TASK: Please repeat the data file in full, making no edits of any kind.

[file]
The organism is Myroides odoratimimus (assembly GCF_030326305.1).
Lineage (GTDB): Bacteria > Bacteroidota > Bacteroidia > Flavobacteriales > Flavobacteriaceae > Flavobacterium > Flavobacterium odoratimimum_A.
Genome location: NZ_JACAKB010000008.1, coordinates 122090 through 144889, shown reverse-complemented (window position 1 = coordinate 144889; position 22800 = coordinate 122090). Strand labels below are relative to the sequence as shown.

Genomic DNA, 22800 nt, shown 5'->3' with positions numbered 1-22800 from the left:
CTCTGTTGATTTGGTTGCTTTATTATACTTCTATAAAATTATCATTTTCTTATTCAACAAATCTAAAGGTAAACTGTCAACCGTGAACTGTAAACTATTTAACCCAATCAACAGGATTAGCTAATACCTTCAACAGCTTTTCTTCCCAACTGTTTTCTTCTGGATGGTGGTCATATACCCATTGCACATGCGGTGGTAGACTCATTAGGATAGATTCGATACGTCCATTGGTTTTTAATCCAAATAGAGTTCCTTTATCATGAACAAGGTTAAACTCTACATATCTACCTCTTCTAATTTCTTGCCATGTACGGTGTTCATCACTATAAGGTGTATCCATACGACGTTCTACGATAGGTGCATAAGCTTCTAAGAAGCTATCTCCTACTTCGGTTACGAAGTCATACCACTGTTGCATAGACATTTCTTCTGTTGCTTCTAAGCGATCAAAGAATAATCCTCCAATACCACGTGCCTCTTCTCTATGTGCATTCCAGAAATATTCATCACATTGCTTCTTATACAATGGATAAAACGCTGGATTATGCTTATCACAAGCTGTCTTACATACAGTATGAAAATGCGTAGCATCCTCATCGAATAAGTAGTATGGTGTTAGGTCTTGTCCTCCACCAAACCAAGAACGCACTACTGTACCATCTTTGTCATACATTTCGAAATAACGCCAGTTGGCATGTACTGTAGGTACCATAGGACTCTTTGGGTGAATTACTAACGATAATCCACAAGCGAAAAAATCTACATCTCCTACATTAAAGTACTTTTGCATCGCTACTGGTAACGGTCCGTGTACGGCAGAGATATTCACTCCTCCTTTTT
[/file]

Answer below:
The organism is Myroides odoratimimus (assembly GCF_030326305.1).
Lineage (GTDB): Bacteria > Bacteroidota > Bacteroidia > Flavobacteriales > Flavobacteriaceae > Flavobacterium > Flavobacterium odoratimimum_A.
Genome location: NZ_JACAKB010000008.1, coordinates 122090 through 144889, shown reverse-complemented (window position 1 = coordinate 144889; position 22800 = coordinate 122090). Strand labels below are relative to the sequence as shown.

Genomic DNA, 22800 nt, shown 5'->3' with positions numbered 1-22800 from the left:
CTCTGTTGATTTGGTTGCTTTATTATACTTCTATAAAATTATCATTTTCTTATTCAACAAATCTAAAGGTAAACTGTCAACCGTGAACTGTAAACTATTTAACCCAATCAACAGGATTAGCTAATACCTTCAACAGCTTTTCTTCCCAACTGTTTTCTTCTGGATGGTGGTCATATACCCATTGCACATGCGGTGGTAGACTCATTAGGATAGATTCGATACGTCCATTGGTTTTTAATCCAAATAGAGTTCCTTTATCATGAACAAGGTTAAACTCTACATATCTACCTCTTCTAATTTCTTGCCATGTACGGTGTTCATCACTATAAGGTGTATCCATACGACGTTCTACGATAGGTGCATAAGCTTCTAAGAAGCTATCTCCTACTTCGGTTACGAAGTCATACCACTGTTGCATAGACATTTCTTCTGTTGCTTCTAAGCGATCAAAGAATAATCCTCCAATACCACGTGCCTCTTCTCTATGTGCATTCCAGAAATATTCATCACATTGCTTCTTATACAATGGATAAAACGCTGGATTATGCTTATCACAAGCTGTCTTACATACAGTATGAAAATGCGTAGCATCCTCATCGAATAAGTAGTATGGTGTTAGGTCTTGTCCTCCACCAAACCAAGAACGCACTACTGTACCATCTTTGTCATACATTTCGAAATAACGCCAGTTGGCATGTACTGTAGGTACCATAGGACTCTTTGGGTGAATTACTAACGATAATCCACAAGCGAAAAAATCTACATCTCCTACATTAAAGTACTTTTGCATCGCTACTGGTAACGGTCCGTGTACGGCAGAGATATTCACTCCTCCTTTTT